I was 31 when I decided to freeze my eggs and at the same time help another woman to have a family of her own. I wanted to improve my chances of having a family in the future and the egg share scheme allowed me to keep my savings and felt it was the best solution all around. At that time I had just come out of a long-term relationship where we had tried to conceive naturally but due to my polycystic ovaries, it didn’t happen for us.
My experience of sharing and freezing my eggs ran pretty smoothly. It all started with a counselling session with a fertility therapist to talk over what was involved in the egg sharing process and confirm that I had considered everything.
A visit to the clinic then helped me understand the whole treatment journey which involved regulating my cycle, starting the stimulation injections and monitoring the progress through regular scans until I reach the day of egg collection.
The nurse guided me through every step and showed me how to do the injections. These weren’t painful at all as the needle is very small, unlike when you get an injection at the doctor’s, you can’t actually feel the needles at all. I noticed a bit of swelling in my stomach, similar to what I get around my period, and I felt a bit more emotional than usual which may have been due to the hormones, again similar to PMT.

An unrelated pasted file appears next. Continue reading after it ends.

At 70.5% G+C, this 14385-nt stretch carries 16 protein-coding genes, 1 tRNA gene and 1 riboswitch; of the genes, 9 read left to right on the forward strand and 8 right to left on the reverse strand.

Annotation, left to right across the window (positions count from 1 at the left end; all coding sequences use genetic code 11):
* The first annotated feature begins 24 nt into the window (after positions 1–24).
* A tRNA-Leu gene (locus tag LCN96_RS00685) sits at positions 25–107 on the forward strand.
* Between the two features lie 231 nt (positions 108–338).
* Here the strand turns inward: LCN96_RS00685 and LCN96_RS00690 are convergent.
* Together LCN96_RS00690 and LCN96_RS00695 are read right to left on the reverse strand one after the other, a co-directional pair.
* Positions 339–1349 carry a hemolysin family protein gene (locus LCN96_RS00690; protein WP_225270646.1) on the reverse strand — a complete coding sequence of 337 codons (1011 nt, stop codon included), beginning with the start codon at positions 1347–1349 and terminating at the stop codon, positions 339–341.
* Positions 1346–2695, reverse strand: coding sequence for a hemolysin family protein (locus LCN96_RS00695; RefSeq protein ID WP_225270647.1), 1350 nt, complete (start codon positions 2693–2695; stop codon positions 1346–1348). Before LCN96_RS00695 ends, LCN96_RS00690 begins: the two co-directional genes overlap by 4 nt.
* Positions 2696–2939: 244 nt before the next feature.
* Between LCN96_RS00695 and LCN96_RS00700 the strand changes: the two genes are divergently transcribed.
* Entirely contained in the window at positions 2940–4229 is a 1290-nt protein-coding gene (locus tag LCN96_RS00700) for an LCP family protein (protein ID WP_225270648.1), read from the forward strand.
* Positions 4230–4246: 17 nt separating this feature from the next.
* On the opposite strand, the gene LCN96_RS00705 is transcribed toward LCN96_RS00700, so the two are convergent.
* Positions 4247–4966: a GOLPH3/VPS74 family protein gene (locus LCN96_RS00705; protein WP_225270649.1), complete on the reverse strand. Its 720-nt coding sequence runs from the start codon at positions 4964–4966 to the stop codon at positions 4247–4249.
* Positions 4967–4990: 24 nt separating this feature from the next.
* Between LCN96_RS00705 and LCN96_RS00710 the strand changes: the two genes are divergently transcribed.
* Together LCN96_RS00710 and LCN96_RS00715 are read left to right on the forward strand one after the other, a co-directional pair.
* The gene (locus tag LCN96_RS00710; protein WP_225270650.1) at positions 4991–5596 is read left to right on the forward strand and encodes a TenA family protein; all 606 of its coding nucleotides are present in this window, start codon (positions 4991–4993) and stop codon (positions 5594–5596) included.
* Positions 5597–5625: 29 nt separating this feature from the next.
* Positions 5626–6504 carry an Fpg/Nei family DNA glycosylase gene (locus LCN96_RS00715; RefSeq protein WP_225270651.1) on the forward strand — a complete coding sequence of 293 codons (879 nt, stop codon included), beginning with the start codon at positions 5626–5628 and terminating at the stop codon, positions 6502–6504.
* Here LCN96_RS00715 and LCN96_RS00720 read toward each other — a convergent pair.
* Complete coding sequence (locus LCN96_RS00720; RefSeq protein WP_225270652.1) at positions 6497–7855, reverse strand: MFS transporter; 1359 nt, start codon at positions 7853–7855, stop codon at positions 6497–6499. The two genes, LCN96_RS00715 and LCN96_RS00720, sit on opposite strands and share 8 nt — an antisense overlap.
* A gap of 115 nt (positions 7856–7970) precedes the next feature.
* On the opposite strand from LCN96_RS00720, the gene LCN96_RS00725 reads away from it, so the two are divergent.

While I was taking the hormones, I went for regular scans, which were very quick and easy appointments. The doctor or nurse counted how many follicles/potential eggs I had in each of my ovaries and checked whether I was still on track to have my eggs collected on the originally planned date.
My egg collection happened while I was under sedation, I was pretty fragile for a few days after the collection, I’m not sure if everyone responds in the same way but I had a large number of eggs collected so my ovaries had taken on the hormones really well but were now recovering after the stimulation so my stomach felt tender and I felt as though I needed to rest for a few days.
The eggs were split 50/50 with myself and the lady that I shared my eggs with. Two of my eggs were not mature enough so I got 13 eggs in total which will be enough for at least one round of IVF when the time is right.
I’m now with a new partner but as we’ve only been together a year we’re not yet looking to start a family. Having fertility issues and being 32 now means that having my eggs frozen takes some pressure off the time limit of starting a family. I’d like to have another batch of eggs frozen to give us an even better chance once we’re ready.
Helping another family to conceive never worried me. I could have used my savings to freeze my eggs and not share them, but knowing I could help someone with this scheme and keep my savings was an easy decision to make.
If you are considering preserving your fertility until the time is right for you to start your family and need guidance, contact our fertility expert on 01992 78 50 60 to discuss your options.